Selecting which college or colleges to apply to can be a very daunting process for most high school students.
There are people I know that start by looking at books that list the top, say, 300 schools in the US or the best 100 schools in the region or the best 100 schools for a specific area of study. The available choices can be numerous but you must exercise some discipline in deciding which and how many schools to apply to. Ideally, you should concentrate on no more than 6 schools and, if you can, apply to 4. Yes, I am sure there will always be some that will apply to a lot more schools just because that makes them feel more secure! Here are some suggestions that may help in making the selection process more manageable:
1. What do you want to study?
Many students don’t have a clue about which major to pursue and may not pick a major till their second year in college. However, this luxury may be ok for a liberal arts major student but an engineering or a professional degree student may have to decide upfront on which major to pursue, although, there is room to change your area of concentration within that college. For example, an engineering student can, within the college of engineering, switch early on from one engineering major to another. If your grades are good and you find that you have a passion for a different area of study, a change is always possible but you may have to take some additional courses to fulfill the course requirements. The key is to decide early and avoid spending an extra year or two in meeting your graduation requirements. Most large universities offer a broad spectrum of choice, however, if you want a small or medium size school, you may want to broadly pick an area of study and focus your selection accordingly.
2. Is location or size of school important criterion?
There are almost 3000 four year degree colleges in the US. Narrow down your choice by preference of location, if any, and size of school. There are excellent choices but you must learn to focus and not decide on any more than 12 schools at this point.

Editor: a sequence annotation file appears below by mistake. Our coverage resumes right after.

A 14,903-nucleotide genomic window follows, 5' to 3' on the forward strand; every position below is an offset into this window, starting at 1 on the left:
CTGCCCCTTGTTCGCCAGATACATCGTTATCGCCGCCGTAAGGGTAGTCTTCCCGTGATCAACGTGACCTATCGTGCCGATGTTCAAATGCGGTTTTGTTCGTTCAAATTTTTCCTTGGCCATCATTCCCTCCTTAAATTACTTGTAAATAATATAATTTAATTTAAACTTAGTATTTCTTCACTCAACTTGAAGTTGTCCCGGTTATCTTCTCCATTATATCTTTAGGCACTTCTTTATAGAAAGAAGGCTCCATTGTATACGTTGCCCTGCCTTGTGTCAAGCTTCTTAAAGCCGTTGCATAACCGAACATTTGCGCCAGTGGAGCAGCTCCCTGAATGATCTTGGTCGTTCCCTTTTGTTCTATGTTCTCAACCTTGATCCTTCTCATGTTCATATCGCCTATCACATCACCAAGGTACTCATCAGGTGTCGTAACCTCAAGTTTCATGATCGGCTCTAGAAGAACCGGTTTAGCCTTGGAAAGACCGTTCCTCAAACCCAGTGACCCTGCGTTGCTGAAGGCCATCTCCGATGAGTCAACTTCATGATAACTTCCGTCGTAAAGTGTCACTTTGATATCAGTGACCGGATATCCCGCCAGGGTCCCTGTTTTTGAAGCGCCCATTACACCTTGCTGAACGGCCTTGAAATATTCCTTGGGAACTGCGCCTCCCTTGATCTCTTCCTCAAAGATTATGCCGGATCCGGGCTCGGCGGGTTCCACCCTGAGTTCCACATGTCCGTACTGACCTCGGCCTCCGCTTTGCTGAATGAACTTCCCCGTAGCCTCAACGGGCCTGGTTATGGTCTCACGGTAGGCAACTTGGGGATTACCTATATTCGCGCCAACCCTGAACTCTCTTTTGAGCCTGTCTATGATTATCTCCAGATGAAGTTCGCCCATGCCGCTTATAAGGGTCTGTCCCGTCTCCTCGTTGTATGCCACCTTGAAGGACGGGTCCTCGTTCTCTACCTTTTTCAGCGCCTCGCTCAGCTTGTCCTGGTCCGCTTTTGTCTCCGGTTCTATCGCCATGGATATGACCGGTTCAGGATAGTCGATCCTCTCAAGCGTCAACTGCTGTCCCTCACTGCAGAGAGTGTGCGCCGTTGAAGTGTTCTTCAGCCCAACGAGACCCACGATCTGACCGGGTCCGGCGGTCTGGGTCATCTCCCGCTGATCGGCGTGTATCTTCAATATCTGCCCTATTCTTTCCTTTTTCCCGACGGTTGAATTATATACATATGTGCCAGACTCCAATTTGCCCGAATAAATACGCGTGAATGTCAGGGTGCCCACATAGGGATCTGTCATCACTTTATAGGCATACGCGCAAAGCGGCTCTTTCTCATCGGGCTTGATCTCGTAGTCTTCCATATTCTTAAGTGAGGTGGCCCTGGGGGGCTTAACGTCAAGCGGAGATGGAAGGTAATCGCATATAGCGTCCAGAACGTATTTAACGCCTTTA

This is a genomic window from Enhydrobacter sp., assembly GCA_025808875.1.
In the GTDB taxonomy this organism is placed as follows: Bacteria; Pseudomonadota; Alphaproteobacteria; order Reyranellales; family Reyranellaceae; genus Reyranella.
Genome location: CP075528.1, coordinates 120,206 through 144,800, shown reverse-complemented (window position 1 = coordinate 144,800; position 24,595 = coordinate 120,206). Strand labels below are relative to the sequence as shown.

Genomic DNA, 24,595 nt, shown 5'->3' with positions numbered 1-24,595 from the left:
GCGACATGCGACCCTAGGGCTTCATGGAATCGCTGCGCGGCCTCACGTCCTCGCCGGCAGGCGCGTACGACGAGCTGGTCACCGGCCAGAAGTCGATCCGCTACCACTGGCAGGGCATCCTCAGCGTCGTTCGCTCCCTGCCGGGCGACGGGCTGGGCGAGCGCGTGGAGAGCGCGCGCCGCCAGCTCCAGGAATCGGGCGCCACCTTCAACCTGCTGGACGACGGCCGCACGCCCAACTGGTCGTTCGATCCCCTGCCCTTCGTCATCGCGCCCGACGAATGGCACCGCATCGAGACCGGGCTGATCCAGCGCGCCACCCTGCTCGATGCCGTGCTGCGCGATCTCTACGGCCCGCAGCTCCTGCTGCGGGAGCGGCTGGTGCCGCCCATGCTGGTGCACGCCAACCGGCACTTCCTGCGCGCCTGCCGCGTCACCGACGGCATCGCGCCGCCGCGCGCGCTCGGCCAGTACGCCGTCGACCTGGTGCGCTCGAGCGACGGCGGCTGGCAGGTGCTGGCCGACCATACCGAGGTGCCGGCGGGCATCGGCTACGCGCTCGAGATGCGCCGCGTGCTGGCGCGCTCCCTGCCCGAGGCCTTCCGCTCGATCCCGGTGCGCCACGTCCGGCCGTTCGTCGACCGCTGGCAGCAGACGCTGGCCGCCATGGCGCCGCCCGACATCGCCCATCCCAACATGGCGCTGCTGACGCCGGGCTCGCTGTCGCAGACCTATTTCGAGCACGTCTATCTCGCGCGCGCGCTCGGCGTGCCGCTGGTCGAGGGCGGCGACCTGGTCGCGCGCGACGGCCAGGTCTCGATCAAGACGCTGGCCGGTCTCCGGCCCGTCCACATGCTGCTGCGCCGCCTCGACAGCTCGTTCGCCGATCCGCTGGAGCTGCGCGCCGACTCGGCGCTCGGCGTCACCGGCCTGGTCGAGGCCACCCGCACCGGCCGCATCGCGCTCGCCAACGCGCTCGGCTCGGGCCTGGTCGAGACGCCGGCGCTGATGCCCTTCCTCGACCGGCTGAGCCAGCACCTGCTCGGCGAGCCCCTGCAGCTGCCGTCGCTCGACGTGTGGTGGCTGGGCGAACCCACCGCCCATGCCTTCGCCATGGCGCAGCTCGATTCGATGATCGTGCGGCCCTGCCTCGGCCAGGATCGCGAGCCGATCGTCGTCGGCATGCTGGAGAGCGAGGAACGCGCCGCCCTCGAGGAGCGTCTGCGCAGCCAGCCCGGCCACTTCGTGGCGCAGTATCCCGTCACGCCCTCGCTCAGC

3. Are you ready to narrow down your choices?
Does your list contain some stretch schools and some safe schools? Be realistic about yourself and your ability to get into a specific school. Are you an Ivy League material? If not, drop such schools from your list. Do you have SAT/ACT and subject SAT score that can get you into a highly selective school? If yes, apply to a couple. If not, drop them from your list, unless, you have other redeeming strengths, like being, a super athlete, an Olympiad or you possess some other exceptional qualities.
4. What can you afford?
Is financing college education an issue for you? Yes, you may qualify for some need based and merit based scholarships and you may also be able to borrow some funds from educational loans. Try not to get too deep into debt. There are many modestly priced schools that offer an excellent education. If you are a resident of a state, in state schools are likely to be most affordable. International students usually do not qualify for financial aid at public schools but they may get some aid from private colleges, if they can demonstrate need and are exceptional students.